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Publication #SS-AGR-64

Grass Tetany in Cattle 1

Y.C. Newman, M.J. Hersom, and W. E. Kunkle2

Grass tetany, sometimes called grass staggers or hypomagnesemia, can be a serious problem in Florida with cattle grazing small grain or ryegrass pastures. The problem is usually confined to lactating cows. It is always associated with an imbalance in the mineral components of blood serum, especially reduced magnesium levels. In Florida, grass tetany is more severe when cattle are grazing young forage, particularly the first flush of growth during December and January. Once the forage becomes more mature, the likelihood of problems is reduced. Grass tetany is apt to appear under conditions of nutritional stress. Placing cattle on winter pasture directly after being on frosted or other low quality pasture may cause such a nutritional stress.


The symptoms of hypomagnesemia closely resemble those of milk fever or ketosis. These include nervousness, lack of coordination, muscular spasms, staggering and death. When the disease is suspected, a veterinarian should be called immediately to diagnose and to initiate treatment. However, in beef herds, the herdsman does not always have the opportunity to observe the signs of the disease and affected cattle may be found dead in the pasture.

Factors which have been associated with this disease include low levels of magnesium (Mg) and high protein and potassium levels in the forage. Use dolomitic limestone, which contains magnesium, to increase forage magnesium levels if the level of soil magnesium is low and a soil pH increase is needed. If no lime is needed on soils with a high pH level, magnesium oxide (MgO) can be included with fertilizer materials. Excess nitrogen in conjunction with high levels of potassium fertilization tends to reduce the magnesium level in most forage plants. Consequently, these fertilizer elements should not be applied in excess on temporary winter pastures. Follow recommendations based on soil test results.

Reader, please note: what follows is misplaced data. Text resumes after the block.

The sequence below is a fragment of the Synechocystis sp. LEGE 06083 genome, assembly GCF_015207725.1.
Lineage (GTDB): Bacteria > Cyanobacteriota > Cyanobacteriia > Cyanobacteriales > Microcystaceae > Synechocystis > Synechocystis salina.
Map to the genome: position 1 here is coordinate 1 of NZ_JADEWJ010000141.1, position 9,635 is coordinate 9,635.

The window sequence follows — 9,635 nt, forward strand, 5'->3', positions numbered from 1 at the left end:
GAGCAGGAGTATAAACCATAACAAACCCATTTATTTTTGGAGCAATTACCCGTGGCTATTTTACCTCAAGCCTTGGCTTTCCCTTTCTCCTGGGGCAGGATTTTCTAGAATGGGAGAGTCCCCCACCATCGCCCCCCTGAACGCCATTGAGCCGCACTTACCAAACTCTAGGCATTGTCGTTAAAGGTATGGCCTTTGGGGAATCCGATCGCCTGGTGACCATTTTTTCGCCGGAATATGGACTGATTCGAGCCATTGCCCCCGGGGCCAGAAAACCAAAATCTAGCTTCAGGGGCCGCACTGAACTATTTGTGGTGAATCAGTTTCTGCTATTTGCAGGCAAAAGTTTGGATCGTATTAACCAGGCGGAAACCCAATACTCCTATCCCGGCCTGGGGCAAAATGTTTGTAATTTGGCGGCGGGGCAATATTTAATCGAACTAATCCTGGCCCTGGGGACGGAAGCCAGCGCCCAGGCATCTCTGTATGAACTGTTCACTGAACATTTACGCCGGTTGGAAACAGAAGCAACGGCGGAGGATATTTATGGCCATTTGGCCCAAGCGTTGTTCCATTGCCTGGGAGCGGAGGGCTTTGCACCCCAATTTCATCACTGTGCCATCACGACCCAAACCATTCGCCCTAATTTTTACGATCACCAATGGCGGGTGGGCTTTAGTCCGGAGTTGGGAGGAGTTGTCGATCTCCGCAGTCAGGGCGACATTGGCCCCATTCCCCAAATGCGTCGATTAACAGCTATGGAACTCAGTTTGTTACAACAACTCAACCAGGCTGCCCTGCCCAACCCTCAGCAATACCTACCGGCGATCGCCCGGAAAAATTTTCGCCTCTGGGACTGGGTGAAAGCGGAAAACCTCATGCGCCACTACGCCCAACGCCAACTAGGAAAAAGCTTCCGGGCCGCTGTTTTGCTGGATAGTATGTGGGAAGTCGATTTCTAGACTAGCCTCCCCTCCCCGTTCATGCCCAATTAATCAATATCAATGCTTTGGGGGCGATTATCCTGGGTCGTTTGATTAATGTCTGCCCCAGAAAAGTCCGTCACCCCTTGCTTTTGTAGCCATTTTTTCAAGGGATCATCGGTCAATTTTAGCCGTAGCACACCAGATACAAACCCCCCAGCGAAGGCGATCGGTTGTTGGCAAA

1. Feed mineral supplements that contain magnesium. Commercial mineral mixtures containing 10-15% magnesium are available for feeding during periods of increased grass tetany probability. Cattle need to consume 6-12 oz/head/day of this mineral.

  2. In herds that have had previous grass tetany problems, increase the supplementation to ½ to 1 oz of MgO per cow per day from 2 weeks before grazing winter pasture or the start of calving until winter pastures are more mature and the grass tetany risk is reduced. The MgO may be included in grain mixtures or magnesium fed in the mineral.

  3. In herds where there are clinical cases of grass tetany, increase the Mg intake to 1-2 oz per head daily and continue this amount until the high risk pasture grazing period is past.

  4. Feed high magnesium minerals in mineral feeders placed at convenient locations around the pasture. Move mineral feeders closer to watering and resting areas if mineral consumption is low.

  5. Check the calcium (C) to phosphorus (P) ratio (2:1 is optimum), and energy intake (maintenance or above is desired) of the animal. Grass tetany may be less likely to occur when these factors are near optimum.

  6. Remove animals from pasture or limit grazing during periods of rapid growth. Allow access to hay or dry pasture. Also, producers may want to limit grazing of the temporary winter pastures when moving cattle directly from poor quality frosted grass pastures. A rapid change in feed can cause digestive upsets and nutritional stress.

  7. Fertilization suggestions: On soils that need liming, use dolomitic limestone. If lime is not needed, magnesium can be included in mixed fertilizers. Do not exceed the recommended level of applications for nitrogen and potassium on winter pastures for grazing.



This document is SS-AGR-64, one of a series of the Agronomy Department, UF/IFAS Extension. First printed April 1997. Revised May 2003 and October 2007. Reviewed July 2013. Please visit the EDIS website at


Y.C. Newman, assistant professor, Forage Extension Specialist, Agronomy Department; M.J. Hersom, assistant professor, Department of Animal Sciences, and W. E. Kunkle (deceased), professor, Animal Sciences Department, UF/IFAS Extension Gainesville, FL 32611.

The use of trade names in this publication is solely for the purpose of providing specific information. UF/IFAS does not guarantee or warranty the products named, and references to them in this publication does not signify our approval to the exclusion of other products of suitable composition.

The Institute of Food and Agricultural Sciences (IFAS) is an Equal Opportunity Institution authorized to provide research, educational information and other services only to individuals and institutions that function with non-discrimination with respect to race, creed, color, religion, age, disability, sex, sexual orientation, marital status, national origin, political opinions or affiliations. For more information on obtaining other UF/IFAS Extension publications, contact your county's UF/IFAS Extension office.

U.S. Department of Agriculture, UF/IFAS Extension Service, University of Florida, IFAS, Florida A & M University Cooperative Extension Program, and Boards of County Commissioners Cooperating. Nick T. Place, dean for UF/IFAS Extension.